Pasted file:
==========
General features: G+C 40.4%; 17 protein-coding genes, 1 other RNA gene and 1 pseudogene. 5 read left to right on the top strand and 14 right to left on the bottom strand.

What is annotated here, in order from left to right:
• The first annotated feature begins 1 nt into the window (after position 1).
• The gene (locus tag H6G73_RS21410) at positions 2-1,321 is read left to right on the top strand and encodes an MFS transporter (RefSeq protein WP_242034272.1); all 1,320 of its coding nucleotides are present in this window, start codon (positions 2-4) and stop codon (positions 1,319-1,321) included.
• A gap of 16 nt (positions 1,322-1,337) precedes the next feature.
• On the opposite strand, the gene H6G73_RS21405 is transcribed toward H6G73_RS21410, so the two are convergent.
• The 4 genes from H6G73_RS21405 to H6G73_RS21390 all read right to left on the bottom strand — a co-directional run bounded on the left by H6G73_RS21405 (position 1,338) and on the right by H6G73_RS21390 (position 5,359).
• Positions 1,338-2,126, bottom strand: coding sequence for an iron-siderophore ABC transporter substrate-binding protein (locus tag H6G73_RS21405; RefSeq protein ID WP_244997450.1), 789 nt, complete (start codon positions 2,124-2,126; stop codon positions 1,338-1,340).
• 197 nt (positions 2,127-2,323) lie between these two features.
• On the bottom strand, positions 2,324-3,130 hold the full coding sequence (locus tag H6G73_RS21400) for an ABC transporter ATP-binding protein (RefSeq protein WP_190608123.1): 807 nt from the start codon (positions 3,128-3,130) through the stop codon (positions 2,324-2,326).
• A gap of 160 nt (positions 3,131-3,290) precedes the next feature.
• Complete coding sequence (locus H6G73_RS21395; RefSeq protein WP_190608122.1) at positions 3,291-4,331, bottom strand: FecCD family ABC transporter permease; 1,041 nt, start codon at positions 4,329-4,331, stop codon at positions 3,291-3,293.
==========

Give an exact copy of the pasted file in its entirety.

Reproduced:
General features: G+C 40.4%; 17 protein-coding genes, 1 other RNA gene and 1 pseudogene. 5 read left to right on the top strand and 14 right to left on the bottom strand.

What is annotated here, in order from left to right:
• The first annotated feature begins 1 nt into the window (after position 1).
• The gene (locus tag H6G73_RS21410) at positions 2-1,321 is read left to right on the top strand and encodes an MFS transporter (RefSeq protein WP_242034272.1); all 1,320 of its coding nucleotides are present in this window, start codon (positions 2-4) and stop codon (positions 1,319-1,321) included.
• A gap of 16 nt (positions 1,322-1,337) precedes the next feature.
• On the opposite strand, the gene H6G73_RS21405 is transcribed toward H6G73_RS21410, so the two are convergent.
• The 4 genes from H6G73_RS21405 to H6G73_RS21390 all read right to left on the bottom strand — a co-directional run bounded on the left by H6G73_RS21405 (position 1,338) and on the right by H6G73_RS21390 (position 5,359).
• Positions 1,338-2,126, bottom strand: coding sequence for an iron-siderophore ABC transporter substrate-binding protein (locus tag H6G73_RS21405; RefSeq protein ID WP_244997450.1), 789 nt, complete (start codon positions 2,124-2,126; stop codon positions 1,338-1,340).
• 197 nt (positions 2,127-2,323) lie between these two features.
• On the bottom strand, positions 2,324-3,130 hold the full coding sequence (locus tag H6G73_RS21400) for an ABC transporter ATP-binding protein (RefSeq protein WP_190608123.1): 807 nt from the start codon (positions 3,128-3,130) through the stop codon (positions 2,324-2,326).
• A gap of 160 nt (positions 3,131-3,290) precedes the next feature.
• Complete coding sequence (locus H6G73_RS21395; RefSeq protein WP_190608122.1) at positions 3,291-4,331, bottom strand: FecCD family ABC transporter permease; 1,041 nt, start codon at positions 4,329-4,331, stop codon at positions 3,291-3,293.